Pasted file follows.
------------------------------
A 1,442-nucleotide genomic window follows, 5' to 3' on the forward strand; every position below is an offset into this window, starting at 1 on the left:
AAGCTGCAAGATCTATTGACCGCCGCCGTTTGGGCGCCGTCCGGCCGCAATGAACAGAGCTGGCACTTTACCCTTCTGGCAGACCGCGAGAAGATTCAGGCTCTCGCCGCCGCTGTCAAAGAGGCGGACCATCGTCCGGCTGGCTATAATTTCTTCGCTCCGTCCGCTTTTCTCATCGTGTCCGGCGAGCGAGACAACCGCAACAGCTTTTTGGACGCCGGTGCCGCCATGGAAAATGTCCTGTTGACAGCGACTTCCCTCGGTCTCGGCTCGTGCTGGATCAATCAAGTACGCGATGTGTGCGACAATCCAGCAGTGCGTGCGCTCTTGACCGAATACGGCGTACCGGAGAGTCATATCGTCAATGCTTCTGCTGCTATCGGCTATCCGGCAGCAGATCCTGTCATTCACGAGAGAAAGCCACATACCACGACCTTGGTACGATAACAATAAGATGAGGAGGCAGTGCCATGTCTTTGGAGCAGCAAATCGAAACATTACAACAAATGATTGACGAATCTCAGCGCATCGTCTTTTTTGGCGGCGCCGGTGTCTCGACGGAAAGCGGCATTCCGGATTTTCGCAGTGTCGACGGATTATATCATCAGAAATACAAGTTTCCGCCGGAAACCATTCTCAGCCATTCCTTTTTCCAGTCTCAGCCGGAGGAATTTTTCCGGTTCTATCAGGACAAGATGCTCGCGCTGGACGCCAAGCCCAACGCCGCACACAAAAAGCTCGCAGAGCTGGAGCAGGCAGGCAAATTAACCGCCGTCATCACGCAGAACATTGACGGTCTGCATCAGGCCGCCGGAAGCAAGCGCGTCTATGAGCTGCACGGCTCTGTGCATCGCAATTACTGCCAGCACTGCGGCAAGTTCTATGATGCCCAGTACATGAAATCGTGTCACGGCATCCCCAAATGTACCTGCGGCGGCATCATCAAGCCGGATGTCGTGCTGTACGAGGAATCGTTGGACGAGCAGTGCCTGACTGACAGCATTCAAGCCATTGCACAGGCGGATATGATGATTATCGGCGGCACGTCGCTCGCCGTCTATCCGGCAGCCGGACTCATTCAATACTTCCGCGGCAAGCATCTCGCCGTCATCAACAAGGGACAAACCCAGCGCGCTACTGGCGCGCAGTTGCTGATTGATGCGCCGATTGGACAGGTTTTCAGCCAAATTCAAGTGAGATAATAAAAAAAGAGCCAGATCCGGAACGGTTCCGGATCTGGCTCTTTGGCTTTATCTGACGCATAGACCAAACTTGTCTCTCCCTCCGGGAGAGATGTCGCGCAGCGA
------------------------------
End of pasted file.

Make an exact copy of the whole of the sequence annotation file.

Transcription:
A 1,442-nucleotide genomic window follows, 5' to 3' on the forward strand; every position below is an offset into this window, starting at 1 on the left:
AAGCTGCAAGATCTATTGACCGCCGCCGTTTGGGCGCCGTCCGGCCGCAATGAACAGAGCTGGCACTTTACCCTTCTGGCAGACCGCGAGAAGATTCAGGCTCTCGCCGCCGCTGTCAAAGAGGCGGACCATCGTCCGGCTGGCTATAATTTCTTCGCTCCGTCCGCTTTTCTCATCGTGTCCGGCGAGCGAGACAACCGCAACAGCTTTTTGGACGCCGGTGCCGCCATGGAAAATGTCCTGTTGACAGCGACTTCCCTCGGTCTCGGCTCGTGCTGGATCAATCAAGTACGCGATGTGTGCGACAATCCAGCAGTGCGTGCGCTCTTGACCGAATACGGCGTACCGGAGAGTCATATCGTCAATGCTTCTGCTGCTATCGGCTATCCGGCAGCAGATCCTGTCATTCACGAGAGAAAGCCACATACCACGACCTTGGTACGATAACAATAAGATGAGGAGGCAGTGCCATGTCTTTGGAGCAGCAAATCGAAACATTACAACAAATGATTGACGAATCTCAGCGCATCGTCTTTTTTGGCGGCGCCGGTGTCTCGACGGAAAGCGGCATTCCGGATTTTCGCAGTGTCGACGGATTATATCATCAGAAATACAAGTTTCCGCCGGAAACCATTCTCAGCCATTCCTTTTTCCAGTCTCAGCCGGAGGAATTTTTCCGGTTCTATCAGGACAAGATGCTCGCGCTGGACGCCAAGCCCAACGCCGCACACAAAAAGCTCGCAGAGCTGGAGCAGGCAGGCAAATTAACCGCCGTCATCACGCAGAACATTGACGGTCTGCATCAGGCCGCCGGAAGCAAGCGCGTCTATGAGCTGCACGGCTCTGTGCATCGCAATTACTGCCAGCACTGCGGCAAGTTCTATGATGCCCAGTACATGAAATCGTGTCACGGCATCCCCAAATGTACCTGCGGCGGCATCATCAAGCCGGATGTCGTGCTGTACGAGGAATCGTTGGACGAGCAGTGCCTGACTGACAGCATTCAAGCCATTGCACAGGCGGATATGATGATTATCGGCGGCACGTCGCTCGCCGTCTATCCGGCAGCCGGACTCATTCAATACTTCCGCGGCAAGCATCTCGCCGTCATCAACAAGGGACAAACCCAGCGCGCTACTGGCGCGCAGTTGCTGATTGATGCGCCGATTGGACAGGTTTTCAGCCAAATTCAAGTGAGATAATAAAAAAAGAGCCAGATCCGGAACGGTTCCGGATCTGGCTCTTTGGCTTTATCTGACGCATAGACCAAACTTGTCTCTCCCTCCGGGAGAGATGTCGCGCAGCGA